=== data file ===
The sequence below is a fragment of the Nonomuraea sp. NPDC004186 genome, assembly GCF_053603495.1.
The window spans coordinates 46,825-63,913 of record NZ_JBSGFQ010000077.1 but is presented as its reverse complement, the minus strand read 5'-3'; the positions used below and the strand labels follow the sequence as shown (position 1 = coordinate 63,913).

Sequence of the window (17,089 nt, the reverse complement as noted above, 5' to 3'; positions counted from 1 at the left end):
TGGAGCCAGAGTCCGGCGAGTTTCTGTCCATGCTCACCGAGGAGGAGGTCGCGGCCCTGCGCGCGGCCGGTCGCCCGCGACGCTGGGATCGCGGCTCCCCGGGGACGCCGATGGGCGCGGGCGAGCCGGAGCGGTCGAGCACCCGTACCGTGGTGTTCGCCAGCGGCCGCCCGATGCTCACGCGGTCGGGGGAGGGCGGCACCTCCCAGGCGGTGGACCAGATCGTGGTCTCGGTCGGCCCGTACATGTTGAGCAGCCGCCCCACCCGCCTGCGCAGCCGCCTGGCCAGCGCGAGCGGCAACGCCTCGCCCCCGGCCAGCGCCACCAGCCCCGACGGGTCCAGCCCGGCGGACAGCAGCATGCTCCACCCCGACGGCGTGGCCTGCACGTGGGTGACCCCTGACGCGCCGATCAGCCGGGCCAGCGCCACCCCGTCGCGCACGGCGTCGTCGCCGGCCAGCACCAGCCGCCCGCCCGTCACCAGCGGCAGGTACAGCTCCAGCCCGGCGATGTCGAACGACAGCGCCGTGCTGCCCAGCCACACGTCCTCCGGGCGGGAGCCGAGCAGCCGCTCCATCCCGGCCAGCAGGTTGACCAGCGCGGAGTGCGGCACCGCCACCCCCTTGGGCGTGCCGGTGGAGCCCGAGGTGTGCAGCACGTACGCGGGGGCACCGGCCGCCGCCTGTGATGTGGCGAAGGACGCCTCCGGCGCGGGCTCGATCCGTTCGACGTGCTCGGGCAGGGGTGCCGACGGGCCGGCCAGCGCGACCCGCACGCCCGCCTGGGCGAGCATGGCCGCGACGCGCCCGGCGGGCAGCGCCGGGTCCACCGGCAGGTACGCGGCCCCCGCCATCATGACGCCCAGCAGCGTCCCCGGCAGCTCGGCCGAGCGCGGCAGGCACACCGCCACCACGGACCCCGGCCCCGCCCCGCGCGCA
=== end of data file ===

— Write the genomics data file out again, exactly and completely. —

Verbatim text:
The sequence below is a fragment of the Nonomuraea sp. NPDC004186 genome, assembly GCF_053603495.1.
The window spans coordinates 46,825-63,913 of record NZ_JBSGFQ010000077.1 but is presented as its reverse complement, the minus strand read 5'-3'; the positions used below and the strand labels follow the sequence as shown (position 1 = coordinate 63,913).

Sequence of the window (17,089 nt, the reverse complement as noted above, 5' to 3'; positions counted from 1 at the left end):
TGGAGCCAGAGTCCGGCGAGTTTCTGTCCATGCTCACCGAGGAGGAGGTCGCGGCCCTGCGCGCGGCCGGTCGCCCGCGACGCTGGGATCGCGGCTCCCCGGGGACGCCGATGGGCGCGGGCGAGCCGGAGCGGTCGAGCACCCGTACCGTGGTGTTCGCCAGCGGCCGCCCGATGCTCACGCGGTCGGGGGAGGGCGGCACCTCCCAGGCGGTGGACCAGATCGTGGTCTCGGTCGGCCCGTACATGTTGAGCAGCCGCCCCACCCGCCTGCGCAGCCGCCTGGCCAGCGCGAGCGGCAACGCCTCGCCCCCGGCCAGCGCCACCAGCCCCGACGGGTCCAGCCCGGCGGACAGCAGCATGCTCCACCCCGACGGCGTGGCCTGCACGTGGGTGACCCCTGACGCGCCGATCAGCCGGGCCAGCGCCACCCCGTCGCGCACGGCGTCGTCGCCGGCCAGCACCAGCCGCCCGCCCGTCACCAGCGGCAGGTACAGCTCCAGCCCGGCGATGTCGAACGACAGCGCCGTGCTGCCCAGCCACACGTCCTCCGGGCGGGAGCCGAGCAGCCGCTCCATCCCGGCCAGCAGGTTGACCAGCGCGGAGTGCGGCACCGCCACCCCCTTGGGCGTGCCGGTGGAGCCCGAGGTGTGCAGCACGTACGCGGGGGCACCGGCCGCCGCCTGTGATGTGGCGAAGGACGCCTCCGGCGCGGGCTCGATCCGTTCGACGTGCTCGGGCAGGGGTGCCGACGGGCCGGCCAGCGCGACCCGCACGCCCGCCTGGGCGAGCATGGCCGCGACGCGCCCGGCGGGCAGCGCCGGGTCCACCGGCAGGTACGCGGCCCCCGCCATCATGACGCCCAGCAGCGTCCCCGGCAGCTCGGCCGAGCGCGGCAGGCACACCGCCACCACGGACCCCGGCCCCGCCCCGCGCGCA